Promaster Solar Panel Installation

This is how I install 60 cell (nominal 300 watt) solar panels to a Promaster. The 60 cell panels are
roughly 65 – 66 inches long by 39 – 40 inches wide. This will easily fit 2 panels to a 136 Promaster plus a
roof fan, and 3 panels to a 159 or 159 extened plus a roof fan (you can actually put 2 roof fans on the
extended, one behind the cab and the other just in front of the back doors over a rear mounted bed.

Installing the C-channel

I start by running 2” wide C-channel with 1” side walls, made from 1/8th inch thick aluminum, the full
length of both sides of the van. I don’t want a free end of C-channel more than 6 inches away from a
mounting point for strength and stability so I run the full length of the van roof even if I’m only installing
solar panels across the middle of the roof. My local metal supplier sells a 16 ft length of 2” C-channel
for about $40. I need two 10 ft lengths so the C-channel costs me about $80. The metal supplier also
cuts the channel to length for me for $1.50 per cut.

The C-channel is mounted to the T-studs on the roof using adapter brackets from I get a
bracket for every stud. On my 136 high roof it is 3 studs on each side. The adapters convert the T-stud
to two 5/16 bolts at each T-stud position. The C-channel is mounted as shown.

Solar Panel Mounting Brackets

I make brackets out of aluminum angle that mount to the solar panel and then these brackets are
attached to the C-channel by the hinges or the locking rods. In this photo you can see the aluminum
angle mounted in front of the C-channel. Look closely and you can see the 90 deg side of the channel
pointing up into the space inside the fame of the solar panel. I don’t use a flat bar to mount the hinges
because it is very flexible. Angle is much stronger and makes the panel more rigid. The ends of the
angle have to be notched so that you can mount the angle to the frame of the panel and the 90 deg leg
can stick up inside the panel frame.

Make sure you make the hinge side of the panel the end where the electrical connections are. When
the panel is tilted you want the wires to stay down on the roof.

The other side of the panel uses 1 ½ x 1 ½ x 1/8th inch aluminum angle mounted with the 90 deg leg
facing down towards the roof. No notch needed. The angle is just bolted to the frame with 10-32 flat
head stainless steel screws and nylock nuts so it can sit flat on the C-channel with the 90 deg leg hanging over the outside edge.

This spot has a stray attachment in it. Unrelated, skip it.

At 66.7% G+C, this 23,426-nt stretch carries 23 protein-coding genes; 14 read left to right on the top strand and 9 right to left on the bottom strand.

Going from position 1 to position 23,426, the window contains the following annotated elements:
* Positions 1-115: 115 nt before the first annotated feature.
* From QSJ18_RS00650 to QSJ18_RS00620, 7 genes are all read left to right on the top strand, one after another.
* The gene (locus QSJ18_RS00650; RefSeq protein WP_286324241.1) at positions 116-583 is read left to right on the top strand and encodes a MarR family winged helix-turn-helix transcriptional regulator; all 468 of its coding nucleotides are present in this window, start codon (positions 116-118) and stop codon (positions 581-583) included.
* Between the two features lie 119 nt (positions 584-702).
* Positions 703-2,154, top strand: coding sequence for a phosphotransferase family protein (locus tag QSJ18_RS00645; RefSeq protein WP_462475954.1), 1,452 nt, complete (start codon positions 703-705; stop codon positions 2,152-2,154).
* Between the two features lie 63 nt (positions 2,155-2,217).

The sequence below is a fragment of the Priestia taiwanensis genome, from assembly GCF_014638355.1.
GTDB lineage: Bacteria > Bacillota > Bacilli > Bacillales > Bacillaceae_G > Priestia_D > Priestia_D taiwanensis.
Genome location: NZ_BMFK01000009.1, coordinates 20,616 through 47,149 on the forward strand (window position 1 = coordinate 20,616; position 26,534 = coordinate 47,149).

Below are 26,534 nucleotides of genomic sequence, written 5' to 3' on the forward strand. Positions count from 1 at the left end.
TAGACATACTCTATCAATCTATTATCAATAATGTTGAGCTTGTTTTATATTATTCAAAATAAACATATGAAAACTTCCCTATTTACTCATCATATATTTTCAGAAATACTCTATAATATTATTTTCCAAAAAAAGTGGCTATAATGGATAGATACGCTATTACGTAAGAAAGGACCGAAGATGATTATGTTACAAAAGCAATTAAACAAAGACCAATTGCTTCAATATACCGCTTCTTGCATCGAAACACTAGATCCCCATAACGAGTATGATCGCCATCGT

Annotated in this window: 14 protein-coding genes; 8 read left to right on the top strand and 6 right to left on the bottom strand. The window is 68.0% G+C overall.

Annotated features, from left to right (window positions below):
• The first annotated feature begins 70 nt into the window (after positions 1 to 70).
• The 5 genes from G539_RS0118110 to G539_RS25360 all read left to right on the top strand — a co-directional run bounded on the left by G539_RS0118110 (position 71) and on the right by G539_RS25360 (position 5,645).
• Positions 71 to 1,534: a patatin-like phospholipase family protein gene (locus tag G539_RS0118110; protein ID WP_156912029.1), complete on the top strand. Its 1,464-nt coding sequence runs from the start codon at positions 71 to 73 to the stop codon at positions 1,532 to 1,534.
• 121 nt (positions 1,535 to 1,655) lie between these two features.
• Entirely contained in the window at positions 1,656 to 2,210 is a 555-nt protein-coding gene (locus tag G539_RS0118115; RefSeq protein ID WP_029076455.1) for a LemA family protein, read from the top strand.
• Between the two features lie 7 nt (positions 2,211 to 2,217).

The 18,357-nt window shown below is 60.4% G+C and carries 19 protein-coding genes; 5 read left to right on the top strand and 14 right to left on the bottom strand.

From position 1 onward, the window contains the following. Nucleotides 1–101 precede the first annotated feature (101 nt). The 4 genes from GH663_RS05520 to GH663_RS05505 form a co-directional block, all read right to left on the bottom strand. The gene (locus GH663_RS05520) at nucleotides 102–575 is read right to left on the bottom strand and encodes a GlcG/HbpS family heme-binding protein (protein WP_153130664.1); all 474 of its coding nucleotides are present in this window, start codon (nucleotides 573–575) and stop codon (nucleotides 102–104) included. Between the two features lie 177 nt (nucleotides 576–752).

I measure the distance across the outside edges of the C-channel and then mount the angle brackets to
the solar panel so that inside edge of the bracket on the hinge side butts up against the outside edge of
the C-channel as shown above.

The inside lip of the angle bracket on the locking side of the panel drops over the outside edge of the C-
channel on the other side of the vehicle.

If done correctly, the overhang of the solar panel on each side of the vehicle should be about the same.

When you have your brackets installed, lay the solar panel in place across the C-channel to make sure all
is well. If good, then mark the position for mounting your hinges. I usually come in about 4 inches on
each side of the panel. I may have to move a hinge one way or the other so it isn’t directly over one of
the C-channel mounting brackets which would make putting nuts on the hinge screws in the back of the
C-channel annoying.

I use 3” long hinges where each wing of the hinge is 1” wide or so. I purchase these from a marine
supply house. Not cheap at $12-$18 pair. Hold your hinges in place and draw a circle in each mounting
hole on the solar panel angle bracket. Mark both hinges. Don’t mark the C-channel yet

Take the panel down, center punch the holes you marked as accurately as you can and then drill them
with a 7/32 bit – there’s that cross dowel bit again.

While the panel is down, mount the hinges to the panel’s angle bracket using ½” 10-32 stainless steel
screws and nylock nuts.

Now hoist the panel back in place, check to see if everything still fits and the panel is properly
positioned, then mark the hinge holes on the C-channel, center punch and drill with a 7/32 drill bit.

You’ll need help for the next part. Mount the hinges to the C-channel. Have someone hold the panel
tilted up so that you can get to the back side to install the nuts. This step is a pain and it would be better
if you had 6 people to help but it can be done with two. Here’s the back of the C-channel showing the
nuts on the screws holding the hinge to the C-channel. Make sure you use nyloc nuts. You don’t want
these puppies coming loose.

Your panel should now be secured on the hinged side.

Locking Your Panels

Now we need to lock down the panel on the opposite side. I do this in a way that the bars used to
secure the panels are used to tilt the panels as well.

I use a 5/8” round aluminum bar and two eyebolts to secure each panel. You can see a 3/8 stainless
steel dowel pin extending about ¾ of an inch from each end of the rod. Just to the left of the left
eyebolt you see a cross pin that keeps the rod from being pulled through the eyebolt. To the right of the
right eyebolt you see a padlock (you could use some other restraint) that keeps the rod from being
pulled through the right eye bolt. With the rod in place the eye bolts can be rotated or removed so the
panel is locked in place. If you tried to unscrew the hinges, the nyloc nuts would loosen slightly and then
just spin. No way to get the panel off without removing the locking rod.

Here’s the locking rod with an extension to tilt the panel higher when in the northern latitudes. The
long rod is cut for the lower half of the US and tilts the panels about 36 degrees. When you add the
extension the panels tilt to 47 deg which works well for the upper half of the US and lower half of

First we need to install the eye bolts. These are special stainless steel lifting eyebolts. They have a 5/8”
hole and a ¼-20 screw portion. Perfect for ¼-20 rivet nuts.